LIKE an ambitious business person who pushed the boat out to try to impress wavering clients with, say, a corporate box and an excellent meal sluiced down with enviable wines at Croke Park yesterday, and who realises that the project may not have been entirely successful and is quietly adding up the considerable cost of the adventure, objective voters — there may be a few — are beginning to run the slide rule over the performance of our coalition Government.
When all issues, all inherited difficulties and opportunities, all promises made, some abandoned some delivered, are considered does it pass muster? Should it be re-elected?
Of course the answer must be — even if the air is full of pre-election, pre-budget kite flying and talk of when the Taoiseach might go to the country — that it is far too early to say. If this Government, like the Japanese did against the humbled Springboks on Saturday in one of sport’s greatest upsets, play courageously and with real conviction until the very final moment, then their exam card might look very different to how it looks this morning, a day before the Dáil resumes after its summer break.
The downside of fighting on for that last-minute possibility equation is that those self-interest groups opposed to reform promised, if not pursued with stamina or convincing force by this Government, are emboldened by the idea that they need only stonewall for another few months and their status quo will prevail.
This is true on the very important, indicative issue of promised changes around school patronage. This issue, one in which elements of the Catholic Church are being profoundly anti-democratic, sees parents of non-Catholic children struggling to find a place in a primary education system, especially in urban areas, that discriminates against them in a fundamental and unjust way — in a way that we would criticise if it happened elsewhere. We might even propose a UN motion of censure.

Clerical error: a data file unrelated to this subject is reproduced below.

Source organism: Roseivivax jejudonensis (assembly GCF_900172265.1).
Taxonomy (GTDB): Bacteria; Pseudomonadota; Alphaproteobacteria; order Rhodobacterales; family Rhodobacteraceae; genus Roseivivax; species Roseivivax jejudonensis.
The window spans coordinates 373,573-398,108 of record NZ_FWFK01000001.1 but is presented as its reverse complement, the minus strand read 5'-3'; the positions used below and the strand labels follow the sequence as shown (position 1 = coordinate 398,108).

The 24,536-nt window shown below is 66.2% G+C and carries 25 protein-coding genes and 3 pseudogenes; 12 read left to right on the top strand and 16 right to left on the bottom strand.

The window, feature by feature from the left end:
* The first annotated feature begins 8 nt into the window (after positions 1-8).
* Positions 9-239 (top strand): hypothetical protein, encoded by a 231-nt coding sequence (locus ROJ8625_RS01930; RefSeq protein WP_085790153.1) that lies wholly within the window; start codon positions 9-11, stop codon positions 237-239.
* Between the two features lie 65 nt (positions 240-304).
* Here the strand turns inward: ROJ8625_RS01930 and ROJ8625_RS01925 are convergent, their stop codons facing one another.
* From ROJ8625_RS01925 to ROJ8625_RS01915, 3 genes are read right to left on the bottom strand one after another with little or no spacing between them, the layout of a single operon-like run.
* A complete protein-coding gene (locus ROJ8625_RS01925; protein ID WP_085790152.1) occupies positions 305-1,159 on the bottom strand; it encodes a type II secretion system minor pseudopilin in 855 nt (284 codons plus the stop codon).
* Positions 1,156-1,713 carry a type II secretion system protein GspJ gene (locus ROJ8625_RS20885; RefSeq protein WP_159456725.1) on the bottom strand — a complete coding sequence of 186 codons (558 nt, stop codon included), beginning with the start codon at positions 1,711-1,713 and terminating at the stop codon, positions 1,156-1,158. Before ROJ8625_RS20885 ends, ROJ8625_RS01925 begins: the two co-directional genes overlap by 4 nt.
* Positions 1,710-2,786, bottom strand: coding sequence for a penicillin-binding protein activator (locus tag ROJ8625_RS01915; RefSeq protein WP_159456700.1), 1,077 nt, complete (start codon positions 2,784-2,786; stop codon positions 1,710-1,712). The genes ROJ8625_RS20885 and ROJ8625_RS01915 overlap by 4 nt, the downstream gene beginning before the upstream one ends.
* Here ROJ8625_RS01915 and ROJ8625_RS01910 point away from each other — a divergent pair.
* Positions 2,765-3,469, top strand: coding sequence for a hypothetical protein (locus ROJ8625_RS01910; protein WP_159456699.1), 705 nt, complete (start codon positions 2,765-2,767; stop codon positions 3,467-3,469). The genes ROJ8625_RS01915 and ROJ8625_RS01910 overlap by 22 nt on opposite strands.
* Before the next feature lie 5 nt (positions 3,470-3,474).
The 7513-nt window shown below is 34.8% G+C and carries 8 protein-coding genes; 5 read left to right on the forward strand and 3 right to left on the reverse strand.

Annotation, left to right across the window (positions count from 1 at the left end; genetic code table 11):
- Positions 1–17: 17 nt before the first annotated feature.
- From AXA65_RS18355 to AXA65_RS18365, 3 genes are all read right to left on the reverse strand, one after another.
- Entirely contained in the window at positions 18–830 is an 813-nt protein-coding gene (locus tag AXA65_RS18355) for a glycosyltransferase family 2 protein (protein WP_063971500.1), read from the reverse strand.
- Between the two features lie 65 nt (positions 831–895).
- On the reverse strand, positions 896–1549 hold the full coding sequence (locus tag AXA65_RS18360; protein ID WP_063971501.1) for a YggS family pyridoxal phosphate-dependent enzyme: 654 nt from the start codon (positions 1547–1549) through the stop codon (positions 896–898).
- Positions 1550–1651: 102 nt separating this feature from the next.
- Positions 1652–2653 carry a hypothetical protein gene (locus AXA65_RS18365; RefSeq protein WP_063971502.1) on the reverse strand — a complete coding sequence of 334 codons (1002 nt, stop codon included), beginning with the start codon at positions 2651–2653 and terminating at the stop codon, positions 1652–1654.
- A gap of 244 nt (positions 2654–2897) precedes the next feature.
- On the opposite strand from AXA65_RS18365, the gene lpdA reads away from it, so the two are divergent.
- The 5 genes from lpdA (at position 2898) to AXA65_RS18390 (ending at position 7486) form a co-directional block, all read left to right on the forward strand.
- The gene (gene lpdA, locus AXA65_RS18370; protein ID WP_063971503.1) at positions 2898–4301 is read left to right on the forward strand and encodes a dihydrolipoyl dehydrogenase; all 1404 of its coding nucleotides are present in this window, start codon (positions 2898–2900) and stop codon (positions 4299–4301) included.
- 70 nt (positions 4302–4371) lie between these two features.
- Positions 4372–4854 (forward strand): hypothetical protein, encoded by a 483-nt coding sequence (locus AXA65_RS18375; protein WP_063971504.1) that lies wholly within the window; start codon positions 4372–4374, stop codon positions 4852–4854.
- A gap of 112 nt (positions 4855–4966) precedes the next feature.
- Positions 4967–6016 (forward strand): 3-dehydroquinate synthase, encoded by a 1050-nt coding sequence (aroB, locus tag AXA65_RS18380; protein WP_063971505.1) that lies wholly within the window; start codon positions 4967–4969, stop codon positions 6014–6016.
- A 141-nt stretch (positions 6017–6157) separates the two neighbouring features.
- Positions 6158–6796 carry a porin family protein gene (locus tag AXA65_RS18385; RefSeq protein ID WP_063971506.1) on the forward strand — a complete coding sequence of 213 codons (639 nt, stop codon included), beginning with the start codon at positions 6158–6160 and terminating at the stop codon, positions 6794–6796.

Equally, the legal profession has ridden out the storm, and the reforms suggested by the long-gone troika are as remote as Alan Shatter is at a cabinet meeting. Health reform still seems a prize beyond the reach of any Government — there are so many issues and deeply embedded self-interest groups that they make a war on just two or three fronts seem a pleasant boy scout jamboree.
Last week’s back-to-the-future engagement with public sector unions on pay “restoration” scratched an old would too — cutting the pension levy imposed during the economic crisis just restores the pension apartheid dividing this society. This seems a calculated risk based on the simple and unprincipled fact public sector workers can bring a leverage to bear on this issue that private sector workers cannot.
Like every western government facing an election ours must balance conservatism and the growing hunger for change that fosters social equity and challenges the concentration of wealth and the evolving work environment where workers’ living standards are on a downward spiral. Time to grow some, as they say in the movies — or in Japan.
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